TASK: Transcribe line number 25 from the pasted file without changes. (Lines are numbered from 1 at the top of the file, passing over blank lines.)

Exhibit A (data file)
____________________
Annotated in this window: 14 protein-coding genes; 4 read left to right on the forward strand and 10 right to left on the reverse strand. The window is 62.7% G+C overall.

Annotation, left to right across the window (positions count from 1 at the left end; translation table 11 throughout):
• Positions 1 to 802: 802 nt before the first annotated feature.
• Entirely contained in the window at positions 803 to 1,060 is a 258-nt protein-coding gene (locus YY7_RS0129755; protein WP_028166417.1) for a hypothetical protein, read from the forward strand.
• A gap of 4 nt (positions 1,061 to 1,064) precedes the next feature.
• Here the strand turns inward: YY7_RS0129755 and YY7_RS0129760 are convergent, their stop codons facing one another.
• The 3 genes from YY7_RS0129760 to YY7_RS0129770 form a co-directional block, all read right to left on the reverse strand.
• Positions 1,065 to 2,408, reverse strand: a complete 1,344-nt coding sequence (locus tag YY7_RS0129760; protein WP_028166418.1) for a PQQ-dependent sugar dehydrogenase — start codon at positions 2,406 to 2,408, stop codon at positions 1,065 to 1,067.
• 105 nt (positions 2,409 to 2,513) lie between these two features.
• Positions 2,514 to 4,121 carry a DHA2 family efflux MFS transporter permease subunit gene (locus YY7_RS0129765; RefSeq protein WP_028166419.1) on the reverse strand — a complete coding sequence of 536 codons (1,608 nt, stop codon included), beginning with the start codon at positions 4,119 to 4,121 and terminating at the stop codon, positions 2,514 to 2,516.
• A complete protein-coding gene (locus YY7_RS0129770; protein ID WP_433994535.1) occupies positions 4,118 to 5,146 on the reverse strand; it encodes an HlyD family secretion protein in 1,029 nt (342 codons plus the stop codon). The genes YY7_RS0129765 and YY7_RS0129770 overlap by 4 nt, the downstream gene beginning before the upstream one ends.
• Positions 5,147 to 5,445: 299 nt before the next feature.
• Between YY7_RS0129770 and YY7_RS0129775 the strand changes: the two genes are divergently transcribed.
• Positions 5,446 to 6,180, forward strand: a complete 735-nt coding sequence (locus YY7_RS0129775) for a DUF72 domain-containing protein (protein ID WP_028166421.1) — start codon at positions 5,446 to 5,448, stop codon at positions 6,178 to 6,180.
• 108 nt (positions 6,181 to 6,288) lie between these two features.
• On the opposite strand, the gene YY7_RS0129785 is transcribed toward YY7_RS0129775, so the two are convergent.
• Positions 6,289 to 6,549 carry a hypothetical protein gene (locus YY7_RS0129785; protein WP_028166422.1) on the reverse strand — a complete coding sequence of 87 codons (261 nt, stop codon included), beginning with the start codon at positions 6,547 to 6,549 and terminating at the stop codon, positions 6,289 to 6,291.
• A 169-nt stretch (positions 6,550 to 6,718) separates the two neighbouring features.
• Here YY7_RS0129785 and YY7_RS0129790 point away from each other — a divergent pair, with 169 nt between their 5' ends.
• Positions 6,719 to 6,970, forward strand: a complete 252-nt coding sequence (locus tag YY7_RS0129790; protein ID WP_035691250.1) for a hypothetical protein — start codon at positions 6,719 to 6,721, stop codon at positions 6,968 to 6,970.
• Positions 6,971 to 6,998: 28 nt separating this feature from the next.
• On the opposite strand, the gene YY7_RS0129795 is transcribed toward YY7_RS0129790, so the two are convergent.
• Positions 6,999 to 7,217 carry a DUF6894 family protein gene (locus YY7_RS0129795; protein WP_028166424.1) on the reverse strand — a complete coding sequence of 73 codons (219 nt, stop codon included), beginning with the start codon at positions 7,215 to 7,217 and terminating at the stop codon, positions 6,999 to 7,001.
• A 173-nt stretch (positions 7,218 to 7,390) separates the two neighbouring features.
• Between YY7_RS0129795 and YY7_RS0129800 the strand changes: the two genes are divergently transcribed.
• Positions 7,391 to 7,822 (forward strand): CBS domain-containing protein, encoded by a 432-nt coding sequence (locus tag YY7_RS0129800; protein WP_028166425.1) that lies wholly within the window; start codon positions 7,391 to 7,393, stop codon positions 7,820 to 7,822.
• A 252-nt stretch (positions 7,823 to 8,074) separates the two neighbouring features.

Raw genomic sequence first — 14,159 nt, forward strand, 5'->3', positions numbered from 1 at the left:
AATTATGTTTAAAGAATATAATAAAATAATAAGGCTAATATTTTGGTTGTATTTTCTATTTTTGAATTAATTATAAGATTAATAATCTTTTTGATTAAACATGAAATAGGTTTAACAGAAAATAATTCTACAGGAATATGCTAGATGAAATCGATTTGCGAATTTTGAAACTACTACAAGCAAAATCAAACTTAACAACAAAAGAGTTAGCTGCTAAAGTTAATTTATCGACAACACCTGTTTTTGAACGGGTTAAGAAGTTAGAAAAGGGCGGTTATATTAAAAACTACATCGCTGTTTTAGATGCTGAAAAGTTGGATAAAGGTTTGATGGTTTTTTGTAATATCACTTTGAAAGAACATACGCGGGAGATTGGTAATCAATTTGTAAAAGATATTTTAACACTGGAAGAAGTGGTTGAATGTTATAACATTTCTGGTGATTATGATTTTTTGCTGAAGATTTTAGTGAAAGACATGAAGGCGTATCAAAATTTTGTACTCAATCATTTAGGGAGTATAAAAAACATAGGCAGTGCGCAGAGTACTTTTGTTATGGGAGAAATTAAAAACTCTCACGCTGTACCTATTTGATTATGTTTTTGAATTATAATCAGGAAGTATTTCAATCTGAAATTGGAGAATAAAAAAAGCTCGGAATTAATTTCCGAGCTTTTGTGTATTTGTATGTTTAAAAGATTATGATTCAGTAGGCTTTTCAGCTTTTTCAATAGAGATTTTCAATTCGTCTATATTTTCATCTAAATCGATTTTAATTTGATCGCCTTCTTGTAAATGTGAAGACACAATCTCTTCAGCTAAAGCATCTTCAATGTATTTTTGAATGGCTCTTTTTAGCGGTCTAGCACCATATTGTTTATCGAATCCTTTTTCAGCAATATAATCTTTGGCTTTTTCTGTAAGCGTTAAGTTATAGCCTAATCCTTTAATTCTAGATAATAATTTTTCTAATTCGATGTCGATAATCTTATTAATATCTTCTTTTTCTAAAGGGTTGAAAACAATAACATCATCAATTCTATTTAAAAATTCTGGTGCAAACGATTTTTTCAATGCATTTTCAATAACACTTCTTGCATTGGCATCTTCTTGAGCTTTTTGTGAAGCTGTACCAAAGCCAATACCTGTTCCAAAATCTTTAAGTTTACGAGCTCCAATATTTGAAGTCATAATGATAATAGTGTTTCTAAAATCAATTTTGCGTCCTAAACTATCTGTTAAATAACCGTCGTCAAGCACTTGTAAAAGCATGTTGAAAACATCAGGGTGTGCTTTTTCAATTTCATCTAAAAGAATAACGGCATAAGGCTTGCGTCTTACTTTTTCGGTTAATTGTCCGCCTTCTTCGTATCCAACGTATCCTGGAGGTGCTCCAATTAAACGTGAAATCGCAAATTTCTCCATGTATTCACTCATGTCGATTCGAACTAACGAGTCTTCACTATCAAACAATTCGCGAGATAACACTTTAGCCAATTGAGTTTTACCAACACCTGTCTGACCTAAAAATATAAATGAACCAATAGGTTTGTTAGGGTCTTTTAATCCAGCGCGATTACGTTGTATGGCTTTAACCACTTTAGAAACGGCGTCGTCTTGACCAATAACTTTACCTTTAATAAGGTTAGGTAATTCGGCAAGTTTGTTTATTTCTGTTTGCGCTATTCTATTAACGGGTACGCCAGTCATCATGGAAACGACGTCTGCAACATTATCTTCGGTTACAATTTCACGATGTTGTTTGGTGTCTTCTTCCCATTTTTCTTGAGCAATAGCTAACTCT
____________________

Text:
• Between YY7_RS0129795 and YY7_RS0129800 the strand changes: the two genes are divergently transcribed.